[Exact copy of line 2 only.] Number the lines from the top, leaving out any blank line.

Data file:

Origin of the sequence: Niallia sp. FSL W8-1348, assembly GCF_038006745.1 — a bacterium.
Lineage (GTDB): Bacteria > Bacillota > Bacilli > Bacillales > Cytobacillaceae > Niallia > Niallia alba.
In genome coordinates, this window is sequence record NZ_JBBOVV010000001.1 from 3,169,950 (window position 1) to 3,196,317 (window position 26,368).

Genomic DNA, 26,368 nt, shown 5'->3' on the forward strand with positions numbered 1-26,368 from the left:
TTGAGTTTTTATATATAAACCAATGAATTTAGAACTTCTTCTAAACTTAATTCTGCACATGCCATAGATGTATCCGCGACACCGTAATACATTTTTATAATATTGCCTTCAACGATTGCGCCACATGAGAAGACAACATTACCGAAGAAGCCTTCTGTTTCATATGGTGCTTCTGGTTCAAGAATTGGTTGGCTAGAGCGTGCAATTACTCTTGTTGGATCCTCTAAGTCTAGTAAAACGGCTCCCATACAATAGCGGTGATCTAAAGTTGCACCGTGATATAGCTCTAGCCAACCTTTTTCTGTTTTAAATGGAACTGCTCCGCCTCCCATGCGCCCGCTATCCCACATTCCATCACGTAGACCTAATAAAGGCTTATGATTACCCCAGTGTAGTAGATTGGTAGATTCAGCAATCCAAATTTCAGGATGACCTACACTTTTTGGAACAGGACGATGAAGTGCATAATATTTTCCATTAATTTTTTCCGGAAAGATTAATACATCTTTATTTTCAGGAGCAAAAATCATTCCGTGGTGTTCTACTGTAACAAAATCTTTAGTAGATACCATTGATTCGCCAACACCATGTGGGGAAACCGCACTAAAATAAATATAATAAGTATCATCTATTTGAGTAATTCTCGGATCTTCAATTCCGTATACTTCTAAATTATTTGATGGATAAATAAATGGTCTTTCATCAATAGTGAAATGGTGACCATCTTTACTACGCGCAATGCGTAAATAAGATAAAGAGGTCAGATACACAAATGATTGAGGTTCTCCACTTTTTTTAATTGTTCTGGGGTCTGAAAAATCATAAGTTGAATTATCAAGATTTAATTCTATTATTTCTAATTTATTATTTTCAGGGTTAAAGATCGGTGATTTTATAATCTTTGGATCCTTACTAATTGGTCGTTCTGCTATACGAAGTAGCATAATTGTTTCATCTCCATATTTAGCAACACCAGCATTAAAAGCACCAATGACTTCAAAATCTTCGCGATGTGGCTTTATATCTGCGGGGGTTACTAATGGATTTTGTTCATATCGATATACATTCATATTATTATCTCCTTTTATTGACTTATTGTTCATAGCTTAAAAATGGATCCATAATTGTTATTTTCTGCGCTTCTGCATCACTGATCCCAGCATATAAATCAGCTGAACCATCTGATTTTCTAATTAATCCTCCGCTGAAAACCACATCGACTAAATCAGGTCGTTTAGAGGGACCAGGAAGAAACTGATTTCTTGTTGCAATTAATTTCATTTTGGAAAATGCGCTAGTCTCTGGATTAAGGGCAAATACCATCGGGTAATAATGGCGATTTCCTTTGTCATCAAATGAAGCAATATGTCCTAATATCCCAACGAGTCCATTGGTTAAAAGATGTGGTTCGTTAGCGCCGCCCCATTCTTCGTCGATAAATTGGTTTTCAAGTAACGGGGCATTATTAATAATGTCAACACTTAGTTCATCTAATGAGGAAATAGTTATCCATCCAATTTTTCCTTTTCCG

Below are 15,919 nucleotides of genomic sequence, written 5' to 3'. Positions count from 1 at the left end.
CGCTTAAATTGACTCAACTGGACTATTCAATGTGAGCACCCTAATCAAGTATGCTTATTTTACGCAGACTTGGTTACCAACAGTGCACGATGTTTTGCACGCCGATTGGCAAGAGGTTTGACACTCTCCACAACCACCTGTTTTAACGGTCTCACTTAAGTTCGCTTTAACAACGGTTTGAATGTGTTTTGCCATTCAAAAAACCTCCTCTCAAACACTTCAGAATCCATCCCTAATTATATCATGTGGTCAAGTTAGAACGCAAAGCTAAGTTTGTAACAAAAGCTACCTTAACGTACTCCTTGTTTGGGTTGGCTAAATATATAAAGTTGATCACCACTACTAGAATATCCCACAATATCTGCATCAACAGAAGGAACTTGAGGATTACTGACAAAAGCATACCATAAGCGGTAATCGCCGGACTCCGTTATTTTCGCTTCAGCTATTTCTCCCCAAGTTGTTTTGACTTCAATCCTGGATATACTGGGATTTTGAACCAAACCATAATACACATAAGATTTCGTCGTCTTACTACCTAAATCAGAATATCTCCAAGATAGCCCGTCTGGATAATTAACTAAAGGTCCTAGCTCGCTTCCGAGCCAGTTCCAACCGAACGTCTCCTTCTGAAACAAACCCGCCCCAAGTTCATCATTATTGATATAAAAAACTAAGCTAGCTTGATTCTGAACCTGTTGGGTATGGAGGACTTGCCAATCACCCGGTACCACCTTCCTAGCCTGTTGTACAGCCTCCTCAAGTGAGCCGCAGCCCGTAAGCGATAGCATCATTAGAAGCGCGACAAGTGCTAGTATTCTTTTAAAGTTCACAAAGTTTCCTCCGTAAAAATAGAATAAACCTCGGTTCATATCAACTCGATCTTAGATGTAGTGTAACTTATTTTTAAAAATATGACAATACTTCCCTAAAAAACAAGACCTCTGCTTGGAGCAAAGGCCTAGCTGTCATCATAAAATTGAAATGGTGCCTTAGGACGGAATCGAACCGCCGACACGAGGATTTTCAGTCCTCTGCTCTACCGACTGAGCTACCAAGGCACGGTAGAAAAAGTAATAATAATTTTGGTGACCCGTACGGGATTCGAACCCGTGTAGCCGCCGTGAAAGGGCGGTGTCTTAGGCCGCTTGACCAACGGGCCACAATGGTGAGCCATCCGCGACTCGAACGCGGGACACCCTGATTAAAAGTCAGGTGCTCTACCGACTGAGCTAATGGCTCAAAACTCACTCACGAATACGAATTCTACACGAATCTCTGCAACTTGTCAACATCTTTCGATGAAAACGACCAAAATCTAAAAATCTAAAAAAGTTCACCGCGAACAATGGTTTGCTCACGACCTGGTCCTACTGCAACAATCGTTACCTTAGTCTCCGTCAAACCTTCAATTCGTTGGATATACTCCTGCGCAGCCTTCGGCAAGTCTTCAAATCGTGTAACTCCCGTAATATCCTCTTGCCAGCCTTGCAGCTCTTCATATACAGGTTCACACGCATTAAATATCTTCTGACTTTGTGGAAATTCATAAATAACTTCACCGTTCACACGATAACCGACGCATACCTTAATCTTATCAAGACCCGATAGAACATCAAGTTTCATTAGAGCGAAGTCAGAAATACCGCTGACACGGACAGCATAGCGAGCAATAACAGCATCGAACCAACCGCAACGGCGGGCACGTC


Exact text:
Lineage (GTDB): Bacteria > Bacillota > Bacilli > Bacillales > Cytobacillaceae > Niallia > Niallia alba.